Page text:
Drunk man rushed to hospital after he swallowed a venomous live catfish
After a long night of drinking, a man was rushed to hospital in mysterious circumstances, but healthcare officials were astonished to find that he had a live catfish lodged in his throat.
Writing in the Acta Oto-Laryngologica Case Reports, a team of doctors looked to delve further into this astonishing story of man eating fish. Entitled "The Jackass and the Fish", this paper from the University Medical Center in Rotterdam tells us about how one intoxicated man decided to swallow a live fish.
Apparently inspired by the television show Jackass - in which a group of men try to pull of various feats of difficulty and danger to amusing (and often hilarious) effect - a 28-year-old male tried to swallow a catfish of the Corydoras aeneus variety, only to realise far too late that the fish in question was venomous.
According to the report, the man - as well as his friends - was sitting around, drinking beer and also taking some ecstasy, when the group decided to swallow live fish from an aquarium. The goldfish were able to slip down the man's throat, but the catfish did not.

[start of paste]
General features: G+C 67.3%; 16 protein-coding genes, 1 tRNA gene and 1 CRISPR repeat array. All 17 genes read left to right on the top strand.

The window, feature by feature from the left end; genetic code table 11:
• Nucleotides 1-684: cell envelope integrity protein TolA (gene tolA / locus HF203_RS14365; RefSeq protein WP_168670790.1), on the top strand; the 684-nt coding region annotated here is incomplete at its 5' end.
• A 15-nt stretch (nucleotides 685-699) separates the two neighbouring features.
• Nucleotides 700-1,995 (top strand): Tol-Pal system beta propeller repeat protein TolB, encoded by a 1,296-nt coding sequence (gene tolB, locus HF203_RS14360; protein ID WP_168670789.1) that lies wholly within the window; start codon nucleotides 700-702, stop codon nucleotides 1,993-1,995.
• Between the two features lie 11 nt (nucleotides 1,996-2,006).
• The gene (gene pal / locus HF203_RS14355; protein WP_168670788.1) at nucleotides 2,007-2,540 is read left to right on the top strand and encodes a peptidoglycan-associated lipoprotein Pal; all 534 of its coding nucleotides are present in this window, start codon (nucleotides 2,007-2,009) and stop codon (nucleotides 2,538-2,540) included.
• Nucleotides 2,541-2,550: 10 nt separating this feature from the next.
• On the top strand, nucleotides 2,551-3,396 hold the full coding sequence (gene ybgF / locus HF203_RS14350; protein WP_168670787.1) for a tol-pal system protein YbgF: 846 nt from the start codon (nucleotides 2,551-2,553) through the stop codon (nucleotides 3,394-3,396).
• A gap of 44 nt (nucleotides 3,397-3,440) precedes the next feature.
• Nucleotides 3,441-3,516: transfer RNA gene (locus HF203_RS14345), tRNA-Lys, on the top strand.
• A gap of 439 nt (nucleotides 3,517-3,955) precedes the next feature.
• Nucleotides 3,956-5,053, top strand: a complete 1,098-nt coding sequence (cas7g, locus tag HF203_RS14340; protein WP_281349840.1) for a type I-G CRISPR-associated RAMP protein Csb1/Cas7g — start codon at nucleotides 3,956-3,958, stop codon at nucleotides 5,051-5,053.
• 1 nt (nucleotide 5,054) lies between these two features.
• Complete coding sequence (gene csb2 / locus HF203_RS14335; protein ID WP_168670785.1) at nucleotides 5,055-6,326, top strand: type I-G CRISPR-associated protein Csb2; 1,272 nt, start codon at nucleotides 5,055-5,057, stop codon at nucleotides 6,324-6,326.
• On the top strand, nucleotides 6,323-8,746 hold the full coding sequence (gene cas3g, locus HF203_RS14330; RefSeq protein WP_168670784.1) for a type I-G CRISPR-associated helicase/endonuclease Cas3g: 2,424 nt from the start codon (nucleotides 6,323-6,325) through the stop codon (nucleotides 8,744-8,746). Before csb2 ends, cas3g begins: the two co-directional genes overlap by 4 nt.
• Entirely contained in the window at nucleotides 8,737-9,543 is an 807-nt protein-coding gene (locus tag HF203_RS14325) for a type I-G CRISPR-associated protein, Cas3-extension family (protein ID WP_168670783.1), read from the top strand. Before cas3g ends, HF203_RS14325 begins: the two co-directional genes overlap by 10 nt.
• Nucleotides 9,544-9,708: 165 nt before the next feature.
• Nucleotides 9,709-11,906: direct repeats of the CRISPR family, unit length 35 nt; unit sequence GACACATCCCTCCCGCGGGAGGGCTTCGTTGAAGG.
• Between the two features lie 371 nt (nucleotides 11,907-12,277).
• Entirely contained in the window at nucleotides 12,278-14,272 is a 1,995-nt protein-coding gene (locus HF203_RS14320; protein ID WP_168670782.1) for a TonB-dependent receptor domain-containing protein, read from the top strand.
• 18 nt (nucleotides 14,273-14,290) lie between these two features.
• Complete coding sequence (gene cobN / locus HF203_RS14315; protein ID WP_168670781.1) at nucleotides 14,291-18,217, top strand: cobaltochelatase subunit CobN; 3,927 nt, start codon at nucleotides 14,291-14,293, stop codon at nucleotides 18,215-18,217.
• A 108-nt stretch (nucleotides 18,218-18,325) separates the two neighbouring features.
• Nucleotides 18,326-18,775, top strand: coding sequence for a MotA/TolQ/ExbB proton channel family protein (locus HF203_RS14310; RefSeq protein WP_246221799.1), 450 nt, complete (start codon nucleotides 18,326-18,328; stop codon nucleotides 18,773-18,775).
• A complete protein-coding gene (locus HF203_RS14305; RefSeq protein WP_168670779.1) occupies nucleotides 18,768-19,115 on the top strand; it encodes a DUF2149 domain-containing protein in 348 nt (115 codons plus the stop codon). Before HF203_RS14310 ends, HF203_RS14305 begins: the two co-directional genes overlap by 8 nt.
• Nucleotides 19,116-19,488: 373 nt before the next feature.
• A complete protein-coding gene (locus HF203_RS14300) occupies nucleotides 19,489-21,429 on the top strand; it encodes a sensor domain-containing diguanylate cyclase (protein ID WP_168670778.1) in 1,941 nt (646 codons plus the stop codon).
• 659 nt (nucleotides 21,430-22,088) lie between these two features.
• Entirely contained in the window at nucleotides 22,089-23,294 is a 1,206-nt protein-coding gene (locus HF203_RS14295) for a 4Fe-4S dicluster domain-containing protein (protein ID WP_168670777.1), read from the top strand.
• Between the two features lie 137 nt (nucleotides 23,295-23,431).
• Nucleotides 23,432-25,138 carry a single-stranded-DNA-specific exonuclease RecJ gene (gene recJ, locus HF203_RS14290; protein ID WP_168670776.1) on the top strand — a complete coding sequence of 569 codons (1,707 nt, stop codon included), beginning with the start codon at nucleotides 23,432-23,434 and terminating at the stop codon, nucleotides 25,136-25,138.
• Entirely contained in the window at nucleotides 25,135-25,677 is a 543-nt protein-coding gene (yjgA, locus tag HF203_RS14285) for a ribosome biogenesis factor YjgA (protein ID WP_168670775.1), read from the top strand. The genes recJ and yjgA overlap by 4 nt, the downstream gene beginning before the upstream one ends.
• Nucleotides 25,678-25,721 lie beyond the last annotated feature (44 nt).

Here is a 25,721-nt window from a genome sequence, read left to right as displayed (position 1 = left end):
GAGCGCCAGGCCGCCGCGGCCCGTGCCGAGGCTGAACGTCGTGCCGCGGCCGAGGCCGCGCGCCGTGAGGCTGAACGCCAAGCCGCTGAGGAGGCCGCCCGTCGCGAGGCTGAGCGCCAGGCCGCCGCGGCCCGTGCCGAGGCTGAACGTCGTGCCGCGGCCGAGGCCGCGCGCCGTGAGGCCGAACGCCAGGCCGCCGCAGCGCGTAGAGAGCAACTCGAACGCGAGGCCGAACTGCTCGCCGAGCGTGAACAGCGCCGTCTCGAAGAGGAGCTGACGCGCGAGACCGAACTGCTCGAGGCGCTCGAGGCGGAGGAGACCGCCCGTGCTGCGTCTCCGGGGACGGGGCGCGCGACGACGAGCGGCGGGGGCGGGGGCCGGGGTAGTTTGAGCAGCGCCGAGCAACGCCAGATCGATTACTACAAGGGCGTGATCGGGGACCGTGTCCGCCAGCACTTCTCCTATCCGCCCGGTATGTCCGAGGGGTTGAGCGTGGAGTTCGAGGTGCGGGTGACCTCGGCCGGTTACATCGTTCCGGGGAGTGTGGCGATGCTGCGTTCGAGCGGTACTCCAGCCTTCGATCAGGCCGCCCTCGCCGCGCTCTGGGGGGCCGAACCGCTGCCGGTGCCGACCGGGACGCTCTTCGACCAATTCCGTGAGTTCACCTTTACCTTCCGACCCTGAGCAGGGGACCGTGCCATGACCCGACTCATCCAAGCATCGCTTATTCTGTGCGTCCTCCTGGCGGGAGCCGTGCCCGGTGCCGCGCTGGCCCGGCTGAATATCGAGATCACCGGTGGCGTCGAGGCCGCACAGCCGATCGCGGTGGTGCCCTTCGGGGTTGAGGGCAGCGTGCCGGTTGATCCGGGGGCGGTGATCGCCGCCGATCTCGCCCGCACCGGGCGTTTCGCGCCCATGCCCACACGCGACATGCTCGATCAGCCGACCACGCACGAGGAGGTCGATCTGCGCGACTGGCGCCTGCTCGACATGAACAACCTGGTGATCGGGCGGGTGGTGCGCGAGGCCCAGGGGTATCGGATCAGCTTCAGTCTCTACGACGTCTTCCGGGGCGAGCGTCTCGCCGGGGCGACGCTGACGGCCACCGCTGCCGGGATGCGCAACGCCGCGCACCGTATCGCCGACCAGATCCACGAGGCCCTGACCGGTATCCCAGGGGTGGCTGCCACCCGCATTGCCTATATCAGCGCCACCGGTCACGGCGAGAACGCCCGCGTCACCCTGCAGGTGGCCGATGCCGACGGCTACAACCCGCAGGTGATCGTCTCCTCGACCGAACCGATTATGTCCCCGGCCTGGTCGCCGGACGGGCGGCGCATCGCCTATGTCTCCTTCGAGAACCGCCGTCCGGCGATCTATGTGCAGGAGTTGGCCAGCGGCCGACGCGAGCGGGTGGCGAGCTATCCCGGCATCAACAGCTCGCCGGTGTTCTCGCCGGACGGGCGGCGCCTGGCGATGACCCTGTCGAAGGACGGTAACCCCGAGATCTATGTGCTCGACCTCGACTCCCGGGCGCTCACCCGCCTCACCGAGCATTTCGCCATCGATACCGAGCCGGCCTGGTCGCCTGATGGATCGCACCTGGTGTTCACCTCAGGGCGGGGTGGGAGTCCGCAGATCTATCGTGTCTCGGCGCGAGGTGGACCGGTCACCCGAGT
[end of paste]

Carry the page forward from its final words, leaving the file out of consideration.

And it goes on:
Having been startled by the abrupt change in environment from aquarium to oesophagus, the catfish stuck out its spines and lodged itself in the man's throat, releasing venom that is of a similar pain level to that of a bee sting. To manage this pain, the man reportedly tried to heal himself with "more beer, honey, and ice cream", but this proved to be unsuccessful.
Arriving at the hospital with catfish still lodged in throat and armed with a two-minute video of catfish entering throat, the authors of the report proceeded to explain what occurred in the video:
"Drinking and shouting ["grote vis, grote vis!" ("big fish, big fish!")]; person A drinks from a glass containing clear water and a live fish; person A spits out water and fish, catches fish in his hands and throws fish on table; fish flounders in distress on table; agonized fish handed over by person B to patient.
Patient gulps beer from bottle and subsequently engulfs the fish; patient unable to drink more beer as fish apparently got stuck in his throat; patient gags vigorously.
Patient clearly in distress, vomits liquids; patient in extreme distress, uses two fingers to induce gag reflex, but apparently fish remains stuck; person C administers wrongly applied Heimlich maneuver; patient still gagging; patient spews blood in bucket."
Fortunately, the man went into surgery to remove the fish, and a second surgery ensured that all of the fish had been dislodged after a CT scan revealed that parts of the catfish was still stuck in the man's throat. After two weeks of antibiotics, the man recovered successfully.
Now featured as part of an exhibition at the Natural History Museum Rotterdam, the catfish serves as a cautionary tale for what happens when man and beast collide: often, there are "dramatic consequences for both parties".